I’ve never been one for excessive optimism regarding my capacity to handle my kids. I wish I was. I wish I was the type to bound out of bed in the morning with a big “Let’s do this!” fist pump in the air. Instead my first thought tends to be more of the “If I bury my head deeply under the covers, maybe they won’t be able to find me?” variety.
I love my children. Excessively. But I’ve made no secret about the fact that I feel entirely overwhelmed by them–almost always. And the older I get and the more I know myself, I become exceedingly convinced that my personality type doesn’t fit with having young children. What?? I know, this sounds a bit contrived. But here’s my logic: if my natural bent is to find renewal and energy in time spent alone, our current frenzy of group bathroom trips and the need for Mommy to help with Every Single Thing allows for very few of these restorative solitary moments. When they are in school a bit more or able to pour their own cereal, my sanity might have a better shot at existing. For now, it’s dicey.
It’s dicey, and I spend 95% of my days counteracting the stream of “I can’t do this” thinking. I fantasize a lot about naps, wish desperately for an available friend who wouldn’t think me crazy, mantra “I can do all things through Christ who strengthens me,” and call my husband at work in defeated panicky tears during the moments when things like trying to get both children in their car seats and leave the house on time gets to be too much. Somehow we get through and today becomes a yesterday and we move on.
And somehow my kids seem to being doing okay. Better than okay, actually. They’re pretty happy, which I think might be the biggest win in this life. God knows how this happens, because to me, our days feel like a full-on circus show of chaos. But somehow it’s happening.
I will never forget one day, when my son was just over a year old when I was lamenting to a friend, “I have no idea how I’m going to do this.” “But Mer,” she said, “You already ARE doing this.” I’ll never forget her words because I’d never before considered that maybe life is what happens when we aren’t paying attention.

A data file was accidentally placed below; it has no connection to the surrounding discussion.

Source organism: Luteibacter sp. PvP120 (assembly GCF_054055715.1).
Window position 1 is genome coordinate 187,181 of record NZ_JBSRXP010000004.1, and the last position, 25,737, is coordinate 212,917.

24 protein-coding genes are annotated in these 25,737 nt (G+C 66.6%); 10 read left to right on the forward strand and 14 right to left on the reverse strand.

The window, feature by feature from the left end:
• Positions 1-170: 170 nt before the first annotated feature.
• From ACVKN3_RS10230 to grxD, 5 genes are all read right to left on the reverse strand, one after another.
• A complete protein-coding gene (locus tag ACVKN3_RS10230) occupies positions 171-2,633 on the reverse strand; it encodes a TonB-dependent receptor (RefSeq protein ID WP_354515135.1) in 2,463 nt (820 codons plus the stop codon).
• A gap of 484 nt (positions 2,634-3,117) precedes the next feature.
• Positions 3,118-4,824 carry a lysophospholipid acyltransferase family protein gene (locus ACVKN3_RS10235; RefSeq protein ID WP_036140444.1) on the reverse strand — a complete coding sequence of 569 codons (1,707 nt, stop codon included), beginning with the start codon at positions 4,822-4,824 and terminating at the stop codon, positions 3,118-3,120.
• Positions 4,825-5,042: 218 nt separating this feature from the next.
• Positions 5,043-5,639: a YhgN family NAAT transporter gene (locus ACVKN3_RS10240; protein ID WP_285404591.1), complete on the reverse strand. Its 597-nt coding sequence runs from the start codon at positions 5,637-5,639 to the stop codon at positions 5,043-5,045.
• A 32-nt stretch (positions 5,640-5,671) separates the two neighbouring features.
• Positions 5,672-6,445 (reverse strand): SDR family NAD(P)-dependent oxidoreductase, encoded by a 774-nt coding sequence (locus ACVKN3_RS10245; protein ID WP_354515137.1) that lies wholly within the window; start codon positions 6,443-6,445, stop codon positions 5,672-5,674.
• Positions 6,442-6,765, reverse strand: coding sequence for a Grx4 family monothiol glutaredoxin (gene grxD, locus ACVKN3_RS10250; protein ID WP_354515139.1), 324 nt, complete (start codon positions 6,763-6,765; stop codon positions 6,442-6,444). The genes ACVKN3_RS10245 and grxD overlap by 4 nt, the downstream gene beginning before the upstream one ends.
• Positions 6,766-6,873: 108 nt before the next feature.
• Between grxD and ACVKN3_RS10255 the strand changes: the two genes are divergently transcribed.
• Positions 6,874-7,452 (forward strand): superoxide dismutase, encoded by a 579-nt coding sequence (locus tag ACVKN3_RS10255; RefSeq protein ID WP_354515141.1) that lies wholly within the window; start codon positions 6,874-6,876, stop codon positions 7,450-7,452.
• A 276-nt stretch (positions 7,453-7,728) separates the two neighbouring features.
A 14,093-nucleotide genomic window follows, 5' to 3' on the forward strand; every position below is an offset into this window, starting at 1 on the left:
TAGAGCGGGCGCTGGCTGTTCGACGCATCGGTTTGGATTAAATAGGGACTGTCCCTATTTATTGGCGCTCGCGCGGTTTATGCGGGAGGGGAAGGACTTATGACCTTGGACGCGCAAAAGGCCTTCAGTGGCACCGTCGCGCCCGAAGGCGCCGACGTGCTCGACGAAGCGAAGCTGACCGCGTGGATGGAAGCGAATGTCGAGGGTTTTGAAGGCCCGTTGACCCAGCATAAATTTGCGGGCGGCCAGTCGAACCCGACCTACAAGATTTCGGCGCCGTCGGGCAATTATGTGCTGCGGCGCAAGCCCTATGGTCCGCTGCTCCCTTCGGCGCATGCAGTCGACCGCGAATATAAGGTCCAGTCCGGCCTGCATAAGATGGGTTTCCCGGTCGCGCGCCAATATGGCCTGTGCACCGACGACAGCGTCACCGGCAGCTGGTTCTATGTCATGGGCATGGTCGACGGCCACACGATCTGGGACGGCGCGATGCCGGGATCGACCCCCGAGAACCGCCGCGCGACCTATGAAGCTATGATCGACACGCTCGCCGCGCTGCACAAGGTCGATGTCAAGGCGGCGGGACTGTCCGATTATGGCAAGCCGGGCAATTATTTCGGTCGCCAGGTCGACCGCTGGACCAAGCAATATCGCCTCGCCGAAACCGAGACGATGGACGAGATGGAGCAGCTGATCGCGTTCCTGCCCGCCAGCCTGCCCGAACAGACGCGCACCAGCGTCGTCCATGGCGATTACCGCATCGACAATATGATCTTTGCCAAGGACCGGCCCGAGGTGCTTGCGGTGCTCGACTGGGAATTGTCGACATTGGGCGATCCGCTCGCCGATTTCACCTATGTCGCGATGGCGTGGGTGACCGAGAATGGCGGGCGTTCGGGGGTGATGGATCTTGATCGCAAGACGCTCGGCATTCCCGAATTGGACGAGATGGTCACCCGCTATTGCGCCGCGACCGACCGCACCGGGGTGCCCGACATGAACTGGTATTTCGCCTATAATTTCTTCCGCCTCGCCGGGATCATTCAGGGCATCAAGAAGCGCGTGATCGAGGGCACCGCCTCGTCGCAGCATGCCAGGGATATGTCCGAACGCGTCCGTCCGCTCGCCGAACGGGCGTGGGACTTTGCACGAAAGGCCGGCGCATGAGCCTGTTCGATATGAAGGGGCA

Maybe succeeding at something isn’t some grand finale line we cross or finish, it’s just waking up every day and doing what’s in front of us. Whether we feel like stuffing our head under the covers or not.
Maybe doing something is what happens when we are trying to figure out how to do it.
And maybe, just maybe, I was already doing it.
I was taking care of the children I had no idea how to take care of. Huh.
In the good moments, you know the non 4pm-I’m-going-to-beat-my-head-against-the-wall-if-one-more-little-person-whines-for-one-more-little-thing moments, this positive thinking started to take root. And then, as if God knew I needed I little confirmation to seal the deal on my belief that I might actually be able to handle my children, He gave me my Firework Moment on July 4th.
You see, we’d always avoided Fireworks like the plague. We are very early-to-bed, early-to-rise people and the thought of dragging fussy kids out late and getting stuck in hours of traffic never seemed appealing. And then this year, our son asked to go. So we did some ill-informed brainstorming about where best to park, packed up the lawn chairs and drove off in the truck.
And you know what? It was awesome. Setting up the chairs in the truck bed in the back of the parking lot gave a us a sweet height vantage point (and made us feel very redneck boss). We were able to throw everyone in their car seats quickly and peal out early to avoid long exit lines. But that wasn’t the victory.
The victory was the moment when, holding my son on my lap as the fireworks boomed overhead, I looked over to my husband, holding our daughter on his lap, both of them captivated by the show. And I thought, “We did this. Wow, we did this!” We had done the very grown up thing of taking our kids out to fireworks. And we were going to wake up at home the next morning and feed them breakfast and keep them safe and happy. We were going to keep taking care of them. We were taking care of them.
My Firework Moment. The moment I got it; I was taking care of my kids and I could do it.
I don’t know that we will ever really feel like we’ve got this, friends, but the thing is, we do. I’m here to tell you in all those lonely days of doubting yourself, you don’t need to. You don’t need to doubt you can do it, because you’re already doing it. You’ve got this. Really.
***This post dedicated to my dad, who listened to me whine all day on July 4th about having to take my children out so late. He told me to buck up, and that I’d probably get a blog post out of it. He was right. As always.***
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